British, b.1872, d.1949
H.R.H. The Prince Of Wales
- Purchased 1972
- 277 x 254mm
Tags: beards, hats, men (male humans), people (agents), portraits, princes (rulers), royalty (nobility), walking sticks
William Nicholson was a leading British graphic artist, poster designer and painter. It was James McNeill Whistler who introduced him to publisher William Heinemann, who produced Nicholson’s first major woodcut portfolio, An Alphabet, as a set of lithographs in 1897. Heinemann was less keen when shown Nicholson’s Diamond Jubilee portrait of Queen Victoria. The editor of The New Review, however, seized on the work and the result was a portfolio of seven lithographs from woodcut originals, representing popular figures of the day: the others were Sarah Bernhardt, Cecil Rhodes, Lord Roberts, former German chancellor Otto von Bismarck, Rudyard Kipling and Whistler himself.
After the collapse of The New Review, Nicholson added five more subjects, including the heir to the throne, and had the series published in 1899 by a now more enthusiastic Heinemann. Nicholson’s Twelve Portraits series earned him a gold medal at the 1900 Exposition Universelle in Paris. With encouragement from Whistler, he then concentrated more on his painting.
(The Moon and the Manor House, 12 November 2021 – 1 May 2022)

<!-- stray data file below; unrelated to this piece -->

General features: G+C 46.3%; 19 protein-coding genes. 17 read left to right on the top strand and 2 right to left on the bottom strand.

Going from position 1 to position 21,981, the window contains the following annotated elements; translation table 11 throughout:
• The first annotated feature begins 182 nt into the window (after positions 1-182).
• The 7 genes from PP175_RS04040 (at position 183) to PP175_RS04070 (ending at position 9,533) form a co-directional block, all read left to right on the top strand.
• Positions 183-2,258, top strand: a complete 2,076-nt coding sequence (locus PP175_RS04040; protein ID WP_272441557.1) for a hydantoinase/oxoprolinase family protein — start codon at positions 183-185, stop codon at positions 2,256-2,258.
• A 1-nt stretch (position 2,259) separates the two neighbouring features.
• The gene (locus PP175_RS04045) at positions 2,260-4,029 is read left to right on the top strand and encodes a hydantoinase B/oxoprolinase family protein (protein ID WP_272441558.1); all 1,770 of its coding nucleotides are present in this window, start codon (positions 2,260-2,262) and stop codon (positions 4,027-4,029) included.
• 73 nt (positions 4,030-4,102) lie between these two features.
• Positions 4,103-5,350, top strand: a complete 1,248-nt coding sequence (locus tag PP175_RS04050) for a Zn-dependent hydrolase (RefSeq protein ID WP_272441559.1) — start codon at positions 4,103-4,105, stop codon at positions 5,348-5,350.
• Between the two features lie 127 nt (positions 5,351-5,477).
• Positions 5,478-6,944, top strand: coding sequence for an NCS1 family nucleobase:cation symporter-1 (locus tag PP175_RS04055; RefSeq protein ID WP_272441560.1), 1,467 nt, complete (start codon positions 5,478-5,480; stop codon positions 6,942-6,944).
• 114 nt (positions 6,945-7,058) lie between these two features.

In 1897 William Nicholson started his most famous group of prints, Twelve Portraits, which were studies of the most celebrated figures in English society of that time. The first portrait woodcut was of Queen Victoria, closely followed by the portrait of the Prince of Wales (later to become King Edward VII). Here the stark contrast between the figure and the virtually empty background gives the subject a stronger presence.
During the short period he was active as a printmaker, Nicholson’s woodblock prints were perhaps the most revolutionary images in printmaking of the late Victorian era. Born in Newark-on-Trent, Nicholson studied at Hubert von Herkomer's School of Art in Bushey and at the Académie Julian in Paris. He began working with James Pryde, his brother-in-law, from 1894. They were very successful with the posters they designed under the name of Beggarstaff Brothers. Nicholson also exhibited with the International Society of Sculptors, Painters and Gravers. He was a founder member of the National Portrait Society. Nicholson was knighted in 1936. (Label date unknown)